Introducing the Concept
To students, the phrase “making inferences” often means little or nothing. When teaching inference, it is important to explain to them why making inferences can be so important in the process of understanding what you’ve read.
To do this, tell students a story about a boy who comes in to the classroom and says “I just saw [your name], and s/he dyed his/her hair purple.” In response, a girl shouts out “No way!” (Use appropriate body language and intonation to express sarcasm.)
Ask students whether the girl actually believes the boy, and why. After all, she did say the words “no way,” which literally would mean that she doesn’t believe him. When students say “It was obvious that she didn’t mean it,” emphasize that they need specific proof to back up their pinion, such as the tone of voice or body language. Then explain that this is an inference they would make without even thinking about it.
Graphic Organizer for Making Inferences
Introduce them to a graphic organizer for making inferences. A simple graphic organizer might be a three-column chart with the headings “Proof From the Story,” “What I Know,” and “Inference.” Show students how to fill in the graphic organizer by using the example in the previous section (“The girl flicked her hand and said ‘No way’ in a sarcastic voice,” “The words ‘No way’ can also mean ‘Wow, really?’” and “The girl was being sarcastic and saying that she was surprised at what the boy said.”)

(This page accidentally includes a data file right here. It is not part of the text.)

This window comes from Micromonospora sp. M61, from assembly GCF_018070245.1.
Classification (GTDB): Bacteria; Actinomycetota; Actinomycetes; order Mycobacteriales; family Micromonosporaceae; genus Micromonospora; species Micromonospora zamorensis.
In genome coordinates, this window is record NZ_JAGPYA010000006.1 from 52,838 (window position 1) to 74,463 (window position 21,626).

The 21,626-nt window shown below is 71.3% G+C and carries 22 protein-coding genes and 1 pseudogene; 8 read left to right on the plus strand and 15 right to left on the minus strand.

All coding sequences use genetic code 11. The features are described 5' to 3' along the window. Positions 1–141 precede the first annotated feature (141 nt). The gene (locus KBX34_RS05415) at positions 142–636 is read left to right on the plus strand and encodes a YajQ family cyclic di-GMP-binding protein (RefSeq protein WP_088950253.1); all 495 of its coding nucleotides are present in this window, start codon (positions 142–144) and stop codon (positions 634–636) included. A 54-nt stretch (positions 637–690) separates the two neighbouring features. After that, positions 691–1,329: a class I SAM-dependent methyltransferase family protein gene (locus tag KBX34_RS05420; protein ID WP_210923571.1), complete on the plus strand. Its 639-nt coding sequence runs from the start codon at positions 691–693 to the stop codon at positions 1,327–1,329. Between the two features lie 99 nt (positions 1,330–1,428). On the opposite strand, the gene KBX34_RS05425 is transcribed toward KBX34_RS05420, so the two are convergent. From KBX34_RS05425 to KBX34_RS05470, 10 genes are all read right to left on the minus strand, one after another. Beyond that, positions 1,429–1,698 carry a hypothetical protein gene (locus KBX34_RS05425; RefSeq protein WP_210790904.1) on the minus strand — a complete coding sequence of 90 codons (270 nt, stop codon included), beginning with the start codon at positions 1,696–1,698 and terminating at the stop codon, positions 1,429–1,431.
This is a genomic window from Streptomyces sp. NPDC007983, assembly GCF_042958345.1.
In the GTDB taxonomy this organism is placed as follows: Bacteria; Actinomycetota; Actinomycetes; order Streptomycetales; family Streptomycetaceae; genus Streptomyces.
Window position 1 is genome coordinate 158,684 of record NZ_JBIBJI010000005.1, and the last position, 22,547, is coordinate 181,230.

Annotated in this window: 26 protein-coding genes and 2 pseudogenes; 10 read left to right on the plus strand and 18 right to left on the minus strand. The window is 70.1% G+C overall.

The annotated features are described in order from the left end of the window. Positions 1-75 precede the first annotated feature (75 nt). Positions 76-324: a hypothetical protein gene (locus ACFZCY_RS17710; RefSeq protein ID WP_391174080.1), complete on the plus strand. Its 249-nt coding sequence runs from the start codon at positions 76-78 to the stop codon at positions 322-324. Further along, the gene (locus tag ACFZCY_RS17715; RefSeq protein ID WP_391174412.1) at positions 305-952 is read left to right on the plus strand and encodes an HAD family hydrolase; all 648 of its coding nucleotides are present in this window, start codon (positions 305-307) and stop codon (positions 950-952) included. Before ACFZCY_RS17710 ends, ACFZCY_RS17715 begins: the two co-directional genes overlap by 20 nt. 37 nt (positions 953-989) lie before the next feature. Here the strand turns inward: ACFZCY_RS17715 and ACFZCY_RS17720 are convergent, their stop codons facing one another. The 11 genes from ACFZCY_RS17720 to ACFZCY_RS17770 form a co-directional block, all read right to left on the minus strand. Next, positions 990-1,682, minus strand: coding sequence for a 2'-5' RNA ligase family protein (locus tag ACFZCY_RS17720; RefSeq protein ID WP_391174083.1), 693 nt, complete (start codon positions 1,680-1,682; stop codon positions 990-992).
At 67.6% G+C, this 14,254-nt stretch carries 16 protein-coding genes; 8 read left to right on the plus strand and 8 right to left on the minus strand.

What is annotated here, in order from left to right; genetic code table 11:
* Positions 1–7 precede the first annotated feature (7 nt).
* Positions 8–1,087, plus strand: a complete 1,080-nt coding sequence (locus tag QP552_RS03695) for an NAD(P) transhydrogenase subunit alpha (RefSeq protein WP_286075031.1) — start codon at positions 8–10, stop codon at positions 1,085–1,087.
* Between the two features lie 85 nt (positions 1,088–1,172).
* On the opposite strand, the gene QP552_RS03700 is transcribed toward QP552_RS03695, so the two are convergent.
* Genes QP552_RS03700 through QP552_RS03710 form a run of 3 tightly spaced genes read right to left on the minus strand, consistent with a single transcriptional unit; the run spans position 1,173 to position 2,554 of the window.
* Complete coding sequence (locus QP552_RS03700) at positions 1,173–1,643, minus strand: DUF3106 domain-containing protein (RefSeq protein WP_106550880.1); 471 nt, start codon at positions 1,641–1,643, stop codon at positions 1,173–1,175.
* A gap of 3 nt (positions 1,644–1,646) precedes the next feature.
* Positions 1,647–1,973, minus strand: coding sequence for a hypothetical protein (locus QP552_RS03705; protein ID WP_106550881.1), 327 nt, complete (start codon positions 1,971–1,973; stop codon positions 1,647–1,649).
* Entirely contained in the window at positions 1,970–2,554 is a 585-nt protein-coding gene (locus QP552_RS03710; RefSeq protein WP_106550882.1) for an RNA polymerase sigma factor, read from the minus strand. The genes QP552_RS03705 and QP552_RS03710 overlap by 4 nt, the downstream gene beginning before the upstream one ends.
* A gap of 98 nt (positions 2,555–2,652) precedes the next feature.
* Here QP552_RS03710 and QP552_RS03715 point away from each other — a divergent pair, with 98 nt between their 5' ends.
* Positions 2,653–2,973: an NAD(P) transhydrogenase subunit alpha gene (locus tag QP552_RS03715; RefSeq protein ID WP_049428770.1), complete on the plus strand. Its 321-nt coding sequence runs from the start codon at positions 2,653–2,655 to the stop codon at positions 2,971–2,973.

How to Teach Inference Using Picture Books
Split the class into groups and give each group a wordless picture book. Instruct each group to decide what is happening on each page and how they figured that out. Then have them share their thoughts with the class. This will help them learn how to make inferences in a visual medium without having to deal with words…yet.
Real Life Practice With Making Inferences
Teaching inference techniques to use on non-print sources is only half the battle. The next and most crucial step is to have students make inferences about a story or nonfiction text they have read. To make it easier for students, consider having them make inferences about a text that you’ve already discussed in class. You’ve likely already made inferences on the text, even if you haven’t explained that specifically to students. Have them fill out the graphic organizers for at least several inferences they can make while reading the text.
Continue to refer to this lesson when discussing future texts with the class. Teaching inference in the classroom will help them better understand what they are reading.
This post is part of the series: Reading Strategy Lesson Plans: Making Inferences and Drawing Conclusions
Wondering how to teach your students about making inferences and drawing conclusions? The strategies are related but different, and they can be taught in similar ways. This series of articles explains how to teach the strategies and includes activities that can help your students learn them.